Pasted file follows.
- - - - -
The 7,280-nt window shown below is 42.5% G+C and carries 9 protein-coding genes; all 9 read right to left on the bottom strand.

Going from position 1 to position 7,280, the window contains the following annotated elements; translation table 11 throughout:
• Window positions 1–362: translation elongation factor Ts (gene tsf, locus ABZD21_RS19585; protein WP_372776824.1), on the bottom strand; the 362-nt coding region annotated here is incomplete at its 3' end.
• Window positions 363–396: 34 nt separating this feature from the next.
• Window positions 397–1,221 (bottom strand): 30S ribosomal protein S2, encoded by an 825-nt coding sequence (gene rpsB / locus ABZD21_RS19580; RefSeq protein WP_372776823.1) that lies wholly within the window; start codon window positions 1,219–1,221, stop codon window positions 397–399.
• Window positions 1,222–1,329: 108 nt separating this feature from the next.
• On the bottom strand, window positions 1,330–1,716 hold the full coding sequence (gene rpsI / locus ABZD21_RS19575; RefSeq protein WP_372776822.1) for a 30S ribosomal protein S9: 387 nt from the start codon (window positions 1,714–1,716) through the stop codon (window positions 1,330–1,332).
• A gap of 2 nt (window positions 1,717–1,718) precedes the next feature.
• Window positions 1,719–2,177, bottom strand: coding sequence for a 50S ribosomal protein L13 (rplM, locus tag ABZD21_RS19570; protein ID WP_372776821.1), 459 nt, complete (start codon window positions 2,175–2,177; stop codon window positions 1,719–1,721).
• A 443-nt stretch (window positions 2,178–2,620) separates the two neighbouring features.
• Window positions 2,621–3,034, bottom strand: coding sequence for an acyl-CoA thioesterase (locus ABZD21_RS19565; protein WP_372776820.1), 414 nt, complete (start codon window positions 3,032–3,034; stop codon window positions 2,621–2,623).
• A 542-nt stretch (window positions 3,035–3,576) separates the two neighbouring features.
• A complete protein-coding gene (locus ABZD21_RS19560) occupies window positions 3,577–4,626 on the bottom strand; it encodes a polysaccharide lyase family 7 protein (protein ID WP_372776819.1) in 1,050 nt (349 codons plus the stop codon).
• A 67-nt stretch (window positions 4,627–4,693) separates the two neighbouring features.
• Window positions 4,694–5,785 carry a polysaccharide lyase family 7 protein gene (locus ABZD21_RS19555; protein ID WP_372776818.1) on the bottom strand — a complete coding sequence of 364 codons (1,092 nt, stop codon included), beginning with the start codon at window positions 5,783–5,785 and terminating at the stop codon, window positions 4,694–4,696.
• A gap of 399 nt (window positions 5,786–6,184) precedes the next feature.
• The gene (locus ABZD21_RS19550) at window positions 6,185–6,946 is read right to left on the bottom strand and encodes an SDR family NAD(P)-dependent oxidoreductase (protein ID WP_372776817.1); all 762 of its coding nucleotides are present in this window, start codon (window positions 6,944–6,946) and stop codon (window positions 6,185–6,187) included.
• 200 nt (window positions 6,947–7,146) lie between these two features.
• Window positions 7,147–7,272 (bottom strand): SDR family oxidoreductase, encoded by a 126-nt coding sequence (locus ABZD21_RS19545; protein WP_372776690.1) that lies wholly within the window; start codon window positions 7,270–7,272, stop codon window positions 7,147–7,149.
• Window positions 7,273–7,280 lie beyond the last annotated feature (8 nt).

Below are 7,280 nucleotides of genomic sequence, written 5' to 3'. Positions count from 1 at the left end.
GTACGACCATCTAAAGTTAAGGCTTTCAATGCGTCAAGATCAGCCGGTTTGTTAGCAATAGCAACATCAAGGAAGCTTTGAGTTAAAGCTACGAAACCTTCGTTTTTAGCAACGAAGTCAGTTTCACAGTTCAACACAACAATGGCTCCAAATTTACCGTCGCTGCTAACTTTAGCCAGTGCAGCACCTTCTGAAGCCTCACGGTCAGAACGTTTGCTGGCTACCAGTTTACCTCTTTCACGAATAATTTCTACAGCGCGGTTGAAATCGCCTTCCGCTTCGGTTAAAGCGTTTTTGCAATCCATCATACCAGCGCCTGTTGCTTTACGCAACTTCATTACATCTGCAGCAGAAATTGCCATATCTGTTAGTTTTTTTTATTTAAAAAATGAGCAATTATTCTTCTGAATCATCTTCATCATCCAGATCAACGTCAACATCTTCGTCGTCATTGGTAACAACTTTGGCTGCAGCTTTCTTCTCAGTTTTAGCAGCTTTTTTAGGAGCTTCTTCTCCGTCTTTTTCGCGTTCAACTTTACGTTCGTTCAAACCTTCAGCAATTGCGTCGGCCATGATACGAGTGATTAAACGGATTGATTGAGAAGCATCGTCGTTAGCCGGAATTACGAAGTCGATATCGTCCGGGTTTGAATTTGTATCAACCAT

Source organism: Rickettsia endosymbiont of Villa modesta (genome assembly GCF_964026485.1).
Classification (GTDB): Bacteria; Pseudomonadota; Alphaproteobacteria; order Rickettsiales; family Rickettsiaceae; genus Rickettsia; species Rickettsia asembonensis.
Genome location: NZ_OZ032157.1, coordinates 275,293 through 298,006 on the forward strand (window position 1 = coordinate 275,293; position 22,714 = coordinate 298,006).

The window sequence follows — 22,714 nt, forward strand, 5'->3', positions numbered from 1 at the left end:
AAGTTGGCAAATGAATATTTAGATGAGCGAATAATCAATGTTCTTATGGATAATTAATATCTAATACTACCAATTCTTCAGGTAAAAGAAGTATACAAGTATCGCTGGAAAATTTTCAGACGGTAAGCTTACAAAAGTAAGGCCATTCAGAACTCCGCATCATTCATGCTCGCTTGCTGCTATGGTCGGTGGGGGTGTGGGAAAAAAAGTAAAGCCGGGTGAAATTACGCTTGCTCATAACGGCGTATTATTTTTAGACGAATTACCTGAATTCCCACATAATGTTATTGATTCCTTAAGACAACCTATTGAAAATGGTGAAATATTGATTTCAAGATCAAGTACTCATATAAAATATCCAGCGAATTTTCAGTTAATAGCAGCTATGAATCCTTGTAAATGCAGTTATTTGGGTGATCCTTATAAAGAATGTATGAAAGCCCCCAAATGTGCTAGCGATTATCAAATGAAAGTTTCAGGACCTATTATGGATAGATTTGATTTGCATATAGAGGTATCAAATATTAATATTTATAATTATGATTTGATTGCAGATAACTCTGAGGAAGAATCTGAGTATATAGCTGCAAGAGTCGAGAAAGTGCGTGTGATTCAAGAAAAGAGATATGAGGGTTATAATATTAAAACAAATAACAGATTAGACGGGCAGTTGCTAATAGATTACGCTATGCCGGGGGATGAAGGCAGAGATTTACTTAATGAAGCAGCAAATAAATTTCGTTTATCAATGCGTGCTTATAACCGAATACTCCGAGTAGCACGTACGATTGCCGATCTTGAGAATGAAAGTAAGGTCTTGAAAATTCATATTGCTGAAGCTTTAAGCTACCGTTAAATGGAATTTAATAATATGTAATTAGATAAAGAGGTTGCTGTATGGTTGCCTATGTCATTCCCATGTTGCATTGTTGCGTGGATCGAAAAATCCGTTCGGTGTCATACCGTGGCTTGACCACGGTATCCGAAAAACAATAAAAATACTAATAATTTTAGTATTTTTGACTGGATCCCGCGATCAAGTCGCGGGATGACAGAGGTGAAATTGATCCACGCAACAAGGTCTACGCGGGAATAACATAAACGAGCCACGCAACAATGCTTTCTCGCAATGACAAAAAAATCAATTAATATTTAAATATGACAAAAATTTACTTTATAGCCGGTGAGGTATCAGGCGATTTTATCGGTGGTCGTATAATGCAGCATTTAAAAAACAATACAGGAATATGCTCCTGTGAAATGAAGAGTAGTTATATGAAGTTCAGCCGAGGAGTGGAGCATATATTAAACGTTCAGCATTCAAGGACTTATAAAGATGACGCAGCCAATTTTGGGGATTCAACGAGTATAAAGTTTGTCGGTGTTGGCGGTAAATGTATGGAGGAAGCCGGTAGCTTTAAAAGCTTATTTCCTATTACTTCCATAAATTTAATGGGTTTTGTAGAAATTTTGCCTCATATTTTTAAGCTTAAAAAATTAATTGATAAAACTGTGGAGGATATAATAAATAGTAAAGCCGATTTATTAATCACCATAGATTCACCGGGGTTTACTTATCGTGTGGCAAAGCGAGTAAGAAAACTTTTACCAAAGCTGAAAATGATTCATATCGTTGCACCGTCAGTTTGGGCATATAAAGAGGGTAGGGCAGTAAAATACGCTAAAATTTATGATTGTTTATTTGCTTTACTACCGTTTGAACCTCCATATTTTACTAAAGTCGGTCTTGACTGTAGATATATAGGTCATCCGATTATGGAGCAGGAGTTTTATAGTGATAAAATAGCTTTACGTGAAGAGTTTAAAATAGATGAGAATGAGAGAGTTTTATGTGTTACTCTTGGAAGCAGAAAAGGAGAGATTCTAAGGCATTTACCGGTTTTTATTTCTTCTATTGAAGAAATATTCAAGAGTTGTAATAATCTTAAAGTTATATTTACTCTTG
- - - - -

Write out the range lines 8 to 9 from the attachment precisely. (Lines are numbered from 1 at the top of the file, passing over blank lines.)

• A gap of 2 nt (window positions 1,717–1,718) precedes the next feature.
• Window positions 1,719–2,177, bottom strand: coding sequence for a 50S ribosomal protein L13 (rplM, locus tag ABZD21_RS19570; protein ID WP_372776821.1), 459 nt, complete (start codon window positions 2,175–2,177; stop codon window positions 1,719–1,721).